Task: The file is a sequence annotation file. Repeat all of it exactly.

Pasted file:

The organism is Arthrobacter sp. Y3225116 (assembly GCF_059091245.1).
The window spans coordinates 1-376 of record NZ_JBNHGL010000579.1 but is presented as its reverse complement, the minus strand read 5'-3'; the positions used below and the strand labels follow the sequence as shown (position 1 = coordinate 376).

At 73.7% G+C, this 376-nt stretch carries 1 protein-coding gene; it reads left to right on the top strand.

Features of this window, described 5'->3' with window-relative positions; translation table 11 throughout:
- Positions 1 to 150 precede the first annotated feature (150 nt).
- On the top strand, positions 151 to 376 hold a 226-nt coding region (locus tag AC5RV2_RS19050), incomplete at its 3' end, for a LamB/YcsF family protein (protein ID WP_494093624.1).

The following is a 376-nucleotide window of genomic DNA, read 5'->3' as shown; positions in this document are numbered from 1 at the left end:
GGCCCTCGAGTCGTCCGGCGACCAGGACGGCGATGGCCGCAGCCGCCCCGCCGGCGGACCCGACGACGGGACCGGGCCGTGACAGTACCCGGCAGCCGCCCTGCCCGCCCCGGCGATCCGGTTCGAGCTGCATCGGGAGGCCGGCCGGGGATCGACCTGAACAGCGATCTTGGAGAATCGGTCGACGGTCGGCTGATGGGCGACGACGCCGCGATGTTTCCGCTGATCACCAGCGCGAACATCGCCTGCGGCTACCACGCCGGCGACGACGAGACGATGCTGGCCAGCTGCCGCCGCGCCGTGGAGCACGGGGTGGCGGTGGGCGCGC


The organism is Arthrobacter sp. Y3225116 (assembly GCF_059091245.1).
The window spans coordinates 1-376 of record NZ_JBNHGL010000579.1 but is presented as its reverse complement, the minus strand read 5'-3'; the positions used below and the strand labels follow the sequence as shown (position 1 = coordinate 376).

At 73.7% G+C, this 376-nt stretch carries 1 protein-coding gene; it reads left to right on the top strand.

Features of this window, described 5'->3' with window-relative positions; translation table 11 throughout:
- Positions 1 to 150 precede the first annotated feature (150 nt).
- On the top strand, positions 151 to 376 hold a 226-nt coding region (locus tag AC5RV2_RS19050), incomplete at its 3' end, for a LamB/YcsF family protein (protein ID WP_494093624.1).

The following is a 376-nucleotide window of genomic DNA, read 5'->3' as shown; positions in this document are numbered from 1 at the left end:
GGCCCTCGAGTCGTCCGGCGACCAGGACGGCGATGGCCGCAGCCGCCCCGCCGGCGGACCCGACGACGGGACCGGGCCGTGACAGTACCCGGCAGCCGCCCTGCCCGCCCCGGCGATCCGGTTCGAGCTGCATCGGGAGGCCGGCCGGGGATCGACCTGAACAGCGATCTTGGAGAATCGGTCGACGGTCGGCTGATGGGCGACGACGCCGCGATGTTTCCGCTGATCACCAGCGCGAACATCGCCTGCGGCTACCACGCCGGCGACGACGAGACGATGCTGGCCAGCTGCCGCCGCGCCGTGGAGCACGGGGTGGCGGTGGGCGCGC